This is shaping up to be a dreary week for print media.
We’ve heard rumor that CNN might pay $200 million of a website
, learned that newspaper is the nation’s fastest shrinking industry
, and on Tuesday, found out Encyclopaedia Britannica will go all digital.
The Chicago-based publisher said 2010 edition will be its last one in print.
In a series of blog posts
on the Encyclopaedia Britannica website, editors and executives remained optimistic about the decision.
“Today is a commemoratory moment at Britannica,” wrote Jorge Cauz
, president of Encyclopaedia Britannica, Inc. “We are energized by the fact that our efforts of the last few years have been successful. We have completed our transition from print publisher of the Encyclopaedia Britannica to a digital provider of knowledge and e-learning solutions.”
Encyclopaedia Britannica was first published in 1768. According to The New York Times
, they became a status symbol for families in the 1950s. Sales of the encyclopedia peaked in 1990, when 120,000 editions were sold in the U.S., the Times
Now, only 1 percent of the Encyclopaedia Britannica’s revenue comes from its print editions. Curriculum products and online subscriptions make up the bulk of it.
But, once again, editors at the company kept up a sunny disposition.
“The encyclopedia will live on—in bigger, more numerous, and more vibrant digital forms,” the editors said in a blog post
. “And just as important, we the publishers are poised, in the digital era, to serve knowledge and learning in new ways that go way beyond reference works. In fact, we already do.”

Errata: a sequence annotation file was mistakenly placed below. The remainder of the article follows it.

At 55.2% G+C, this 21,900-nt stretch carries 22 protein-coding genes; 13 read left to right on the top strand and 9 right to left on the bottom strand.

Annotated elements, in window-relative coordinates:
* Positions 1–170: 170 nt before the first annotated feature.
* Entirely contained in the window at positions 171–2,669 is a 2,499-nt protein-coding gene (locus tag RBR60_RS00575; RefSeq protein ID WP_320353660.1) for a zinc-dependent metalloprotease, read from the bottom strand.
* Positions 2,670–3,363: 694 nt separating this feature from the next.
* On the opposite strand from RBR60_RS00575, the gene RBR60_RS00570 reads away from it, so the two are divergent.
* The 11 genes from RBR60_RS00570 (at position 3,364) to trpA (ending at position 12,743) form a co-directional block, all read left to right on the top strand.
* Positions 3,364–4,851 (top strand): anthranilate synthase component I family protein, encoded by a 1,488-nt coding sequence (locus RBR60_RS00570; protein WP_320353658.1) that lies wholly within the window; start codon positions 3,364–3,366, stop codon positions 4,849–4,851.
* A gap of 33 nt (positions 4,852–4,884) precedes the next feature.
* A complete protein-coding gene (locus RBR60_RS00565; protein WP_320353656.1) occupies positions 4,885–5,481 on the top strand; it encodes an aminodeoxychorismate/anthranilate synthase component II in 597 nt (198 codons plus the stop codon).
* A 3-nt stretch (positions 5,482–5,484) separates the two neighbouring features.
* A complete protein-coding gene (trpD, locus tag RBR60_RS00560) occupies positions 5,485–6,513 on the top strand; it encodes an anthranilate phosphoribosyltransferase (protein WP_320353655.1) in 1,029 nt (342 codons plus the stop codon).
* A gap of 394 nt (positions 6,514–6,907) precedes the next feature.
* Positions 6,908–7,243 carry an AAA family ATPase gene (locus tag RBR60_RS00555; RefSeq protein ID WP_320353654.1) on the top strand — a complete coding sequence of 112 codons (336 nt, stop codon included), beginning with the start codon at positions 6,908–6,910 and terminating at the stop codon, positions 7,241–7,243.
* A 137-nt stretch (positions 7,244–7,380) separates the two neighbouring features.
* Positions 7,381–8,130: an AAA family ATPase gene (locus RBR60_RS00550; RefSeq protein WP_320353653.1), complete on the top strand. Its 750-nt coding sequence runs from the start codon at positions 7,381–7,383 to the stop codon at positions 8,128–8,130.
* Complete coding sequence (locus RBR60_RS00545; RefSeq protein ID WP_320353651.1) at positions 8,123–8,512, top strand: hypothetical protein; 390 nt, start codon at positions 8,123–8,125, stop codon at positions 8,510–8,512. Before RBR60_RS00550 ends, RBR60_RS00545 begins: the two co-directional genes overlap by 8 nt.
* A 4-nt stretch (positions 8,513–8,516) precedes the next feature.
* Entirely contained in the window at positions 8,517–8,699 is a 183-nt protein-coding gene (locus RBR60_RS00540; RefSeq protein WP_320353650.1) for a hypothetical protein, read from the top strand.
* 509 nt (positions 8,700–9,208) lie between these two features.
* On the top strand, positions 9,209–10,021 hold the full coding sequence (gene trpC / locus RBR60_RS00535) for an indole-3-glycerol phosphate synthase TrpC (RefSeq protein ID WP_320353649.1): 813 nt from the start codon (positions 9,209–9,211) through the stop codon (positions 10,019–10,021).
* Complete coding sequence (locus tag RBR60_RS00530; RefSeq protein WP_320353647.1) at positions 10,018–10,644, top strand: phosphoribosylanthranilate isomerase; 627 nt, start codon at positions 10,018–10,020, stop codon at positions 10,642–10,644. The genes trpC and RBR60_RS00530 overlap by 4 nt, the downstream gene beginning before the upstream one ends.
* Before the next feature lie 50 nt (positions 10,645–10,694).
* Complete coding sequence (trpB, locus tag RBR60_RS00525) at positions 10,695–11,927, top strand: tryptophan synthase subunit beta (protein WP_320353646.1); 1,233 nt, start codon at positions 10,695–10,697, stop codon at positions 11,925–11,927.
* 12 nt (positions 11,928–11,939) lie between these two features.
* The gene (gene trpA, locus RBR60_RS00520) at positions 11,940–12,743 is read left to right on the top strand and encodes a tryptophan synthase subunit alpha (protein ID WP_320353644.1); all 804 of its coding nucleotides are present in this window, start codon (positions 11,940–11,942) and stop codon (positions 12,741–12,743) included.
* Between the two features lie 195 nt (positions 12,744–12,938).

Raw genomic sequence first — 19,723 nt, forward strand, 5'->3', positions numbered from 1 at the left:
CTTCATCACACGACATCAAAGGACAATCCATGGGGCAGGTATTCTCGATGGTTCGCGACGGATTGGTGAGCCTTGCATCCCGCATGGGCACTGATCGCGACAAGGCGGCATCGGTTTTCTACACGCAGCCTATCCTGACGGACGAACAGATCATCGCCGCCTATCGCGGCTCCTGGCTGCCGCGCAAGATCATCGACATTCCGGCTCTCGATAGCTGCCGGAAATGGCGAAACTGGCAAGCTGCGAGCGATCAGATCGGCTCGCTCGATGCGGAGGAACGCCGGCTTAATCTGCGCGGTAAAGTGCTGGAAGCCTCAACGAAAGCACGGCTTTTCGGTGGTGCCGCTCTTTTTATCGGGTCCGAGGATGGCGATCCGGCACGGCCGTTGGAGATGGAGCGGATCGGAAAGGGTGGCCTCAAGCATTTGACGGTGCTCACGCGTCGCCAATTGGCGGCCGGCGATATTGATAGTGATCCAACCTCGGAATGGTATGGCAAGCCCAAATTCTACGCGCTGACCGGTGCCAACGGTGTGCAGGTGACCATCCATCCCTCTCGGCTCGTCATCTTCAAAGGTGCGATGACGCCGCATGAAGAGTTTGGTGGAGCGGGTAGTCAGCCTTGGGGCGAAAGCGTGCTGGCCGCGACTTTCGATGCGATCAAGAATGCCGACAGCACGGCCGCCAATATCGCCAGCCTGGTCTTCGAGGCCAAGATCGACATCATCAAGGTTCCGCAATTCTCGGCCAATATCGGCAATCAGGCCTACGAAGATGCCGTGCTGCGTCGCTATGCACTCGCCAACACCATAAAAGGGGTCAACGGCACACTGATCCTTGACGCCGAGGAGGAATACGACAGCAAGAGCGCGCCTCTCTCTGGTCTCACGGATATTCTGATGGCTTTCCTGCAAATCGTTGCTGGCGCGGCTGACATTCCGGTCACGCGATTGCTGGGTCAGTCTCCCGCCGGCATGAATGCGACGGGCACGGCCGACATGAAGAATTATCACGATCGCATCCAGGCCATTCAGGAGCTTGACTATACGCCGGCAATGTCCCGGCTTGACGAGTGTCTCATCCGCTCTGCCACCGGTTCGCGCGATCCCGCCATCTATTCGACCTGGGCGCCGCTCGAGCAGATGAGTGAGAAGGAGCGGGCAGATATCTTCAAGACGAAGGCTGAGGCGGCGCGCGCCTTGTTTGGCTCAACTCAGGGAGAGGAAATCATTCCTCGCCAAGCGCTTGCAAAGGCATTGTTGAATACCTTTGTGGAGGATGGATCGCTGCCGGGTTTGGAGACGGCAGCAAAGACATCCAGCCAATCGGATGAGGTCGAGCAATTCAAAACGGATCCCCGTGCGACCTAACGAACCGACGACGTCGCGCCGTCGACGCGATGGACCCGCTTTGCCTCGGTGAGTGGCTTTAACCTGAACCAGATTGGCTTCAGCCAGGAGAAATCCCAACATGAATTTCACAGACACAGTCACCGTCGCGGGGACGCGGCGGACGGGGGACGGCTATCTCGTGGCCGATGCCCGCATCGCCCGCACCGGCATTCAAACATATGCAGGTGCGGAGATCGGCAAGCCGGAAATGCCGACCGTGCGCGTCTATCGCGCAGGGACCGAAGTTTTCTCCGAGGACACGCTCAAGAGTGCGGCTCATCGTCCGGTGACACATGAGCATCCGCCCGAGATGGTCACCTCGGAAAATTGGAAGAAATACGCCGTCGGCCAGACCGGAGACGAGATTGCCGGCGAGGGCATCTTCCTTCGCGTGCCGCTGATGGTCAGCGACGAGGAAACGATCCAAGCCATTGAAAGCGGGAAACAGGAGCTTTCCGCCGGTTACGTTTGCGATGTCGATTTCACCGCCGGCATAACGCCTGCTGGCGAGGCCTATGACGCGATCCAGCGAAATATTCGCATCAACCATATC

Shortly after the announcement, the Wikipedia entry for Encyclopaedia Britannica
was updated to reflect the change. Wikipedia and other online resources are credited with accelerating the decline of the traditional encyclopedia.
However, in a 2008 interview with Ragan.com (PR Daily
’s sister site), Tom Panelas, the director of corporate communications, said he didn’t believe Britannica was competing with Wikipedia
“Their model, which allows them to scale up very rapidly, also has some pitfalls and short-comings,” he said.
In 2008, Britannica rolled out a blogger relations program—an advanced idea at the time—in which it gave free one-year subscriptions to “Web publishers,” which included bloggers. The WebShare program created a lot of buzz, and some questions about the ethical nature of giving away subscriptions to bloggers.
“We don’t think there’s an ethics issue there,” Cauz told Ragan in 2008. “What we’re trying to do is make sure they have free content there.”
Questioning the ethics of giving away free stuff to bloggers? Oh, how things have changed since then.